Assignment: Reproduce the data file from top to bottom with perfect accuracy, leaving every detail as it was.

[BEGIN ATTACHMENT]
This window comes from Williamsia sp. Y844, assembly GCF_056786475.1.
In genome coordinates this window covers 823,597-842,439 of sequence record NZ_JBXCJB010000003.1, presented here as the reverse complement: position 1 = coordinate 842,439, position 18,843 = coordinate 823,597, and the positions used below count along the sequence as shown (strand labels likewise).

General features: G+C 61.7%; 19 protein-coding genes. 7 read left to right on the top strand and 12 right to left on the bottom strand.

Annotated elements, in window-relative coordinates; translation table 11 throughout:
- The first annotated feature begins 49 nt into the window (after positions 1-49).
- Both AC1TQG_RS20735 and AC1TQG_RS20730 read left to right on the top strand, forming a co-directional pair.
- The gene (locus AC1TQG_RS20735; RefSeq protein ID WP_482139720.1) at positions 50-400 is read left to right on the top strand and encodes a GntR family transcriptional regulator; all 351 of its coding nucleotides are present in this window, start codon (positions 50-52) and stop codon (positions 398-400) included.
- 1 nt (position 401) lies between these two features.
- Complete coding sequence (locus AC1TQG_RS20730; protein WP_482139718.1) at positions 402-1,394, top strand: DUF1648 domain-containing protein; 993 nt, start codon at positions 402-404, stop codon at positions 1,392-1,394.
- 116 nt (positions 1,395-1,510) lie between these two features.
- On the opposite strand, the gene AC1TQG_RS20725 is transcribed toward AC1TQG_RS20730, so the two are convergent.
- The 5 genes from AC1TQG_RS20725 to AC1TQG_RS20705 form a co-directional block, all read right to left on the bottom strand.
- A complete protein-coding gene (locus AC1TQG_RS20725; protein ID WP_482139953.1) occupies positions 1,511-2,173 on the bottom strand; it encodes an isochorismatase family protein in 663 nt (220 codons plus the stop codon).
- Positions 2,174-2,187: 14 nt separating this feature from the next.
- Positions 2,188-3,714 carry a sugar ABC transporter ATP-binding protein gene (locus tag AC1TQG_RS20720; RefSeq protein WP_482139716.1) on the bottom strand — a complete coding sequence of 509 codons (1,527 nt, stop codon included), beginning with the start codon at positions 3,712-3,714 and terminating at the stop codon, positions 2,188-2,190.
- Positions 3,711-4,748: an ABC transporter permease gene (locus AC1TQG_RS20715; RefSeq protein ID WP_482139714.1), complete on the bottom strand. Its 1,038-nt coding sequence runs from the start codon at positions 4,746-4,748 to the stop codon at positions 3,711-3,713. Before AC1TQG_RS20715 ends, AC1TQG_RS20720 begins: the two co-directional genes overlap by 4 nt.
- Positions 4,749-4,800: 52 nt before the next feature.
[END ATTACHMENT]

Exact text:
This window comes from Williamsia sp. Y844, assembly GCF_056786475.1.
In genome coordinates this window covers 823,597-842,439 of sequence record NZ_JBXCJB010000003.1, presented here as the reverse complement: position 1 = coordinate 842,439, position 18,843 = coordinate 823,597, and the positions used below count along the sequence as shown (strand labels likewise).

General features: G+C 61.7%; 19 protein-coding genes. 7 read left to right on the top strand and 12 right to left on the bottom strand.

Annotated elements, in window-relative coordinates; translation table 11 throughout:
- The first annotated feature begins 49 nt into the window (after positions 1-49).
- Both AC1TQG_RS20735 and AC1TQG_RS20730 read left to right on the top strand, forming a co-directional pair.
- The gene (locus AC1TQG_RS20735; RefSeq protein ID WP_482139720.1) at positions 50-400 is read left to right on the top strand and encodes a GntR family transcriptional regulator; all 351 of its coding nucleotides are present in this window, start codon (positions 50-52) and stop codon (positions 398-400) included.
- 1 nt (position 401) lies between these two features.
- Complete coding sequence (locus AC1TQG_RS20730; protein WP_482139718.1) at positions 402-1,394, top strand: DUF1648 domain-containing protein; 993 nt, start codon at positions 402-404, stop codon at positions 1,392-1,394.
- 116 nt (positions 1,395-1,510) lie between these two features.
- On the opposite strand, the gene AC1TQG_RS20725 is transcribed toward AC1TQG_RS20730, so the two are convergent.
- The 5 genes from AC1TQG_RS20725 to AC1TQG_RS20705 form a co-directional block, all read right to left on the bottom strand.
- A complete protein-coding gene (locus AC1TQG_RS20725; protein ID WP_482139953.1) occupies positions 1,511-2,173 on the bottom strand; it encodes an isochorismatase family protein in 663 nt (220 codons plus the stop codon).
- Positions 2,174-2,187: 14 nt separating this feature from the next.
- Positions 2,188-3,714 carry a sugar ABC transporter ATP-binding protein gene (locus tag AC1TQG_RS20720; RefSeq protein WP_482139716.1) on the bottom strand — a complete coding sequence of 509 codons (1,527 nt, stop codon included), beginning with the start codon at positions 3,712-3,714 and terminating at the stop codon, positions 2,188-2,190.
- Positions 3,711-4,748: an ABC transporter permease gene (locus AC1TQG_RS20715; RefSeq protein ID WP_482139714.1), complete on the bottom strand. Its 1,038-nt coding sequence runs from the start codon at positions 4,746-4,748 to the stop codon at positions 3,711-3,713. Before AC1TQG_RS20715 ends, AC1TQG_RS20720 begins: the two co-directional genes overlap by 4 nt.
- Positions 4,749-4,800: 52 nt before the next feature.